A member asked me the other day about something they read on not mixing carbs and fats together in meals. Now, let's ignore the practicality, or lack of, with this and look at the theory behind it.
Proponents of this absurd method say that when we eat carbs we raise insulin levels, which is true. And seeing as insulin is a storage hormone if we eat fat with carbs, they say we'll store fat. Also true.
But what they ignore is the fact that when we eat ANYTHING we raise insulin. Insulin is a storage hormone and when we eat a decent meal we need to store most of the nutrients we are taking in. We'll use some of what we eat very quickly but for the most part we need to store protein, carbs and fats for use later on.
The issue arises when we are regularly eating more than we are burning off and end up storing excess fat leading to weight gain.
There's another theory that when we add fat to a high carb meal we slow down the digestion of said meal leading to a more subtle increase in insulin and blood sugar, therefore reducing fat storage. It's the exact opposite of not mixing carbs and fats!!
Again this is completely missing the point. When we eat we must store the food to be used later on. That's part and parcel of our metabolism.
One of the biggest mistakes we can make with nutrition is isolating individual foods and trying to blame them for lack of progress.
What helps many of our members at SF is what I call the birds eye view approach.
Here's an example. John eats some cake, alright a lot of cake. John thinks cake is fattening and will ruin his efforts. John feels guilty and eats more cake washed down with some crisps and chocolate. John weighs himself the next day and has gained weight. John is pissed off and orders pizza. John gives up on his weight loss efforts.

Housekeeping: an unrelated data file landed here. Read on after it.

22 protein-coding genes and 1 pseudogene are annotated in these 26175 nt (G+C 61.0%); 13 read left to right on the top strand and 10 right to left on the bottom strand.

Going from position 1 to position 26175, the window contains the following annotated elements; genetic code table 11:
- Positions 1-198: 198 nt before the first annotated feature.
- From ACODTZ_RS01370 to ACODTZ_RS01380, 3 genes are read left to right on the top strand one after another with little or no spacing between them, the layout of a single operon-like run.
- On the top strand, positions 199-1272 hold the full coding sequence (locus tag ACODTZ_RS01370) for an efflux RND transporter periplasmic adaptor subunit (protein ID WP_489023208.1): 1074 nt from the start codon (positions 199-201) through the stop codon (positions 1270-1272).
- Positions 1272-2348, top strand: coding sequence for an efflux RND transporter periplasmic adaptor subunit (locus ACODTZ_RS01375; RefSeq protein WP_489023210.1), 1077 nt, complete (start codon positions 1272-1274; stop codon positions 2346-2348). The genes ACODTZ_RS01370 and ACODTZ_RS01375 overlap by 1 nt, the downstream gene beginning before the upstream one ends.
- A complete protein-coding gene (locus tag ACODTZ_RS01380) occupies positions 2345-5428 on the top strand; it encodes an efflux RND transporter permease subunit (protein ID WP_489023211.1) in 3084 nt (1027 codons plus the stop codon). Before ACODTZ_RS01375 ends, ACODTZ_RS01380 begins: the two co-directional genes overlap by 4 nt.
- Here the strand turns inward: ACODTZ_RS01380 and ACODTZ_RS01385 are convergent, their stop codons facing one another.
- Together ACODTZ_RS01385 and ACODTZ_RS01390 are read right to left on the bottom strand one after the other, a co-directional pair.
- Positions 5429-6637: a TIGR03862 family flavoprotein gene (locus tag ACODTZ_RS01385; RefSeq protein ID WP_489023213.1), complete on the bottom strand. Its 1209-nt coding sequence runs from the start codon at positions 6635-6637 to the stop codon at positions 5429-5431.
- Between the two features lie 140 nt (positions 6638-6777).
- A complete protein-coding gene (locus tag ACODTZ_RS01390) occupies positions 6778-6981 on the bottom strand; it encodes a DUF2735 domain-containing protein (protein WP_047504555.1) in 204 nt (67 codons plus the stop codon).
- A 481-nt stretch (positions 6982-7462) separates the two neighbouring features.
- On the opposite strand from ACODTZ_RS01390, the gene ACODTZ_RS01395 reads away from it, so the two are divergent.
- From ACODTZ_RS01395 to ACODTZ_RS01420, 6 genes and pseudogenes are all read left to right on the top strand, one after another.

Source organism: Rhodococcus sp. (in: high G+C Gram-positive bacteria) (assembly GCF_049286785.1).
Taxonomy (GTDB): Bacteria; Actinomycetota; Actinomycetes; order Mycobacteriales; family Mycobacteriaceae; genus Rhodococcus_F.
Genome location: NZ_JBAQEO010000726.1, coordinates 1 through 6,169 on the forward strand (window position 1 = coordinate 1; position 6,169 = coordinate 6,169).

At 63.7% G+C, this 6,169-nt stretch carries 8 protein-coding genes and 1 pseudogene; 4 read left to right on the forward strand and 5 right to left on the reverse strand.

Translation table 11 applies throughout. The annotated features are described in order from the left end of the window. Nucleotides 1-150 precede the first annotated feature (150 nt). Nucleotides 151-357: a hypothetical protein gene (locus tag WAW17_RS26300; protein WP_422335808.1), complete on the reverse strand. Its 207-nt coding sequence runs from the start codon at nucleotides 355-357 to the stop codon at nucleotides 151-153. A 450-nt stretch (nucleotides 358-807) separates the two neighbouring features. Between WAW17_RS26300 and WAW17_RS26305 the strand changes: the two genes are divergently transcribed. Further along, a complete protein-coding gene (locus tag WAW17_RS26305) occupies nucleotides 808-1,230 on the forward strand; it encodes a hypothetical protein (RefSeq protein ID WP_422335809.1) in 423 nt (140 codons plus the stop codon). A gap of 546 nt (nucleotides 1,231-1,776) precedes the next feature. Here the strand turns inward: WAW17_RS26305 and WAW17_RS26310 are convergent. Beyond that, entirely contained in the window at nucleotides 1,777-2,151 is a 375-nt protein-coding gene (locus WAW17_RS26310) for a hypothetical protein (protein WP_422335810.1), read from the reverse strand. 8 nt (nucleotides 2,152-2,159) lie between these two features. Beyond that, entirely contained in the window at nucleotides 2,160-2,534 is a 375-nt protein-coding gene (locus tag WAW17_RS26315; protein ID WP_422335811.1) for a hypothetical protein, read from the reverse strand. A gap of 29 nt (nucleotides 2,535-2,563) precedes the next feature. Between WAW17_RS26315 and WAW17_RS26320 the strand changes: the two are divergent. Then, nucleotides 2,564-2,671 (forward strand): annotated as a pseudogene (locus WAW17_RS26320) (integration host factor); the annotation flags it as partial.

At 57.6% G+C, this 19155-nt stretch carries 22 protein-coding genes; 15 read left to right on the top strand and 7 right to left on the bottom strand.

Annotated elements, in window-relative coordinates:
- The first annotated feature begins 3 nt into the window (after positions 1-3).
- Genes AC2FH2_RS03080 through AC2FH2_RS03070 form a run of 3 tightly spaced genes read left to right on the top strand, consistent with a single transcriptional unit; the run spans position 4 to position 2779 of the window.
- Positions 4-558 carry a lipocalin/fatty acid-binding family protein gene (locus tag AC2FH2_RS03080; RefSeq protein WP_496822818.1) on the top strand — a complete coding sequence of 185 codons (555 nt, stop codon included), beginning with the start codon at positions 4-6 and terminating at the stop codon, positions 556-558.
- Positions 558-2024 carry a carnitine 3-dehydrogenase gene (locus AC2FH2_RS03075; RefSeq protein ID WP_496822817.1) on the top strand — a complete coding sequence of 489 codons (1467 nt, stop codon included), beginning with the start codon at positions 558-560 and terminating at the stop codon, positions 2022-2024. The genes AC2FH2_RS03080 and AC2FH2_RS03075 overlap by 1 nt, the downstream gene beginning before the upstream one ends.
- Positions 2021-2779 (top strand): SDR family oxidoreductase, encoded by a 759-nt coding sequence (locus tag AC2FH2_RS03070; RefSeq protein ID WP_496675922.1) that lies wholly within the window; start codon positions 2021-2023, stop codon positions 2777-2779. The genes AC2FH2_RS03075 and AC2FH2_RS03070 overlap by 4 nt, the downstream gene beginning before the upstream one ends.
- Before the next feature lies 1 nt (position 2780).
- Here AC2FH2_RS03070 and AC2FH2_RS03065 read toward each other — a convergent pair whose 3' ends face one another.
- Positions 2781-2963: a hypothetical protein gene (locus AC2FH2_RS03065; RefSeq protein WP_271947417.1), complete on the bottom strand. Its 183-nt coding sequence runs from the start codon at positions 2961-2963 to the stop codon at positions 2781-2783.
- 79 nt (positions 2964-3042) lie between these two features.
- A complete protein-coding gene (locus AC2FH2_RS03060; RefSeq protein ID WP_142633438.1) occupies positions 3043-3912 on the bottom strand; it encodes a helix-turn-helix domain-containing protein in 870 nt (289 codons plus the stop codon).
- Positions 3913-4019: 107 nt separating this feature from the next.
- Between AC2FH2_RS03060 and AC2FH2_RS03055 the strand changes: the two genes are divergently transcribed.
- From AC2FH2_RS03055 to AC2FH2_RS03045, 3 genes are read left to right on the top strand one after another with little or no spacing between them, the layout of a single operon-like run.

Looking at the idea of cake being fattening what if John only ate 300 calories worth of cake? And he ate nothing else the entire day? Seeing as he knows he burns 3000 cals a day to keep him functioning, 300 calories is a tenth of his requirements and he'll actually lose weight. Cake has now become part of a plan in which John loses weight.
On the flip side John has eaten 3000 calories matching his daily output. He then eats 300 calories worth of broccoli, this means he's eaten more than he's burned off and will gain weight. Broccoli has made him fat!
Now, neither cake nor broccoli did anything on their own. It's the bigger picture we need to look at. The birds eye view.
In the cake binge example it's the reaction to eating cake that causes the weight gain, not the cake on its own. And with the broccoli it's the accumulation of calories that causes the weight gain.
1 food, 1 meal or even 1 day can't make or break your results. Especially when you look at what and how much you've eaten throughout the day and more importantly throughout the week.
This is the birds eye view approach. I've used myself as an example because I know my numbers. I'm lucky, I get 3000 calories a day to play with but I've trained for 20 years to have that luck.
The same holds true at any number of calories. Take 2000 calories a day which is a number used for the average female on most nutrition labels. That's 14000 a week. 300, 500 or even 1000 extra unplanned calories can be easily compensated for at other times in the week. But they key with the birds eye approach is to plan to eat the foods you do like rather than resist the urges to eat them. Resistance is futile as I'm sure you're aware.
You can plan to eat extra one day and less another day. The great thing about planning to eat what you fancy is it means you're less likely to go off on a cake binge like John did.